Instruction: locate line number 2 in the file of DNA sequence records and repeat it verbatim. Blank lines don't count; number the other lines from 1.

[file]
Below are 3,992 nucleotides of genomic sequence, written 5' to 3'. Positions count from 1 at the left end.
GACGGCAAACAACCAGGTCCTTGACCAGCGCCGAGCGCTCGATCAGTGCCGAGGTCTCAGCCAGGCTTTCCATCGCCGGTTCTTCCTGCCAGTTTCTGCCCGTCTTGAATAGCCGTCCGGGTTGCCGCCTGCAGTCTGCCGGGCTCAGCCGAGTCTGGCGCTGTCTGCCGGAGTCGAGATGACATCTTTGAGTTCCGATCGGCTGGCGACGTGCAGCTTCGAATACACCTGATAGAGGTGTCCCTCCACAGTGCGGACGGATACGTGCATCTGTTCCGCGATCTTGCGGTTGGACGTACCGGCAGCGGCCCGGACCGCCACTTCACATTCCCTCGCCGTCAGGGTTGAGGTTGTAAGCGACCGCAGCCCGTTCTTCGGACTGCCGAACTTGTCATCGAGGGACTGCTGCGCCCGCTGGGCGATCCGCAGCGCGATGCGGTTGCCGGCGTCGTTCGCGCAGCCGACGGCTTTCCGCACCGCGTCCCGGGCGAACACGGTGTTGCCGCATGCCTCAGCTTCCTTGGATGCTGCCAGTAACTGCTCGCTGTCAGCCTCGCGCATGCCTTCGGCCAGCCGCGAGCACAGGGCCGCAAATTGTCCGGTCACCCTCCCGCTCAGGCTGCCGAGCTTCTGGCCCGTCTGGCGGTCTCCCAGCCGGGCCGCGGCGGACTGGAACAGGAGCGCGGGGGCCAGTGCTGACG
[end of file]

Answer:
GACGGCAAACAACCAGGTCCTTGACCAGCGCCGAGCGCTCGATCAGTGCCGAGGTCTCAGCCAGGCTTTCCATCGCCGGTTCTTCCTGCCAGTTTCTGCCCGTCTTGAATAGCCGTCCGGGTTGCCGCCTGCAGTCTGCCGGGCTCAGCCGAGTCTGGCGCTGTCTGCCGGAGTCGAGATGACATCTTTGAGTTCCGATCGGCTGGCGACGTGCAGCTTCGAATACACCTGATAGAGGTGTCCCTCCACAGTGCGGACGGATACGTGCATCTGTTCCGCGATCTTGCGGTTGGACGTACCGGCAGCGGCCCGGACCGCCACTTCACATTCCCTCGCCGTCAGGGTTGAGGTTGTAAGCGACCGCAGCCCGTTCTTCGGACTGCCGAACTTGTCATCGAGGGACTGCTGCGCCCGCTGGGCGATCCGCAGCGCGATGCGGTTGCCGGCGTCGTTCGCGCAGCCGACGGCTTTCCGCACCGCGTCCCGGGCGAACACGGTGTTGCCGCATGCCTCAGCTTCCTTGGATGCTGCCAGTAACTGCTCGCTGTCAGCCTCGCGCATGCCTTCGGCCAGCCGCGAGCACAGGGCCGCAAATTGTCCGGTCACCCTCCCGCTCAGGCTGCCGAGCTTCTGGCCCGTCTGGCGGTCTCCCAGCCGGGCCGCGGCGGACTGGAACAGGAGCGCGGGGGCCAGTGCTGACG